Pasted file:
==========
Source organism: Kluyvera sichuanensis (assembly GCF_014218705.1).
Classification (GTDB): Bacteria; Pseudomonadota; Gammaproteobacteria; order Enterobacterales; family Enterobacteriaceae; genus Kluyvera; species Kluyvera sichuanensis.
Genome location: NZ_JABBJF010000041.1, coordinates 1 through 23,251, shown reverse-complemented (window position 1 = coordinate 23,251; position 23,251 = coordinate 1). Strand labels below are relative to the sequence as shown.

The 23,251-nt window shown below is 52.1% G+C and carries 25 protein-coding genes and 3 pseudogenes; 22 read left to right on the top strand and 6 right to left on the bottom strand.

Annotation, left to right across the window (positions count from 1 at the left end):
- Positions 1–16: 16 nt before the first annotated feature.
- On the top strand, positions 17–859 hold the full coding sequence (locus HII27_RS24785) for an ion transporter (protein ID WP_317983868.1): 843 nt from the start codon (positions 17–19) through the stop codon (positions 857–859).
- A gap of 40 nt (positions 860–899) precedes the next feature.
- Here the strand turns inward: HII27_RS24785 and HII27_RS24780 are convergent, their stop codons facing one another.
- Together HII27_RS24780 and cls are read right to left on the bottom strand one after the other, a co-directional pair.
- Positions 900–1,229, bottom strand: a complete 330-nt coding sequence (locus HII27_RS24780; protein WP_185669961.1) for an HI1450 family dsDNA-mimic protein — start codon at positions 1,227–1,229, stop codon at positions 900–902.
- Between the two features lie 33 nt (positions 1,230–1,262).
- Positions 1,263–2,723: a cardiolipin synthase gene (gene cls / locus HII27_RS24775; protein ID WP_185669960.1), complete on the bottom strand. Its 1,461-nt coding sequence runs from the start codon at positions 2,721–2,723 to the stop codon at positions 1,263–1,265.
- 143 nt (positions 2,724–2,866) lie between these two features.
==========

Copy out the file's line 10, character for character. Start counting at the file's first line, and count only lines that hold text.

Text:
- Together HII27_RS24780 and cls are read right to left on the bottom strand one after the other, a co-directional pair.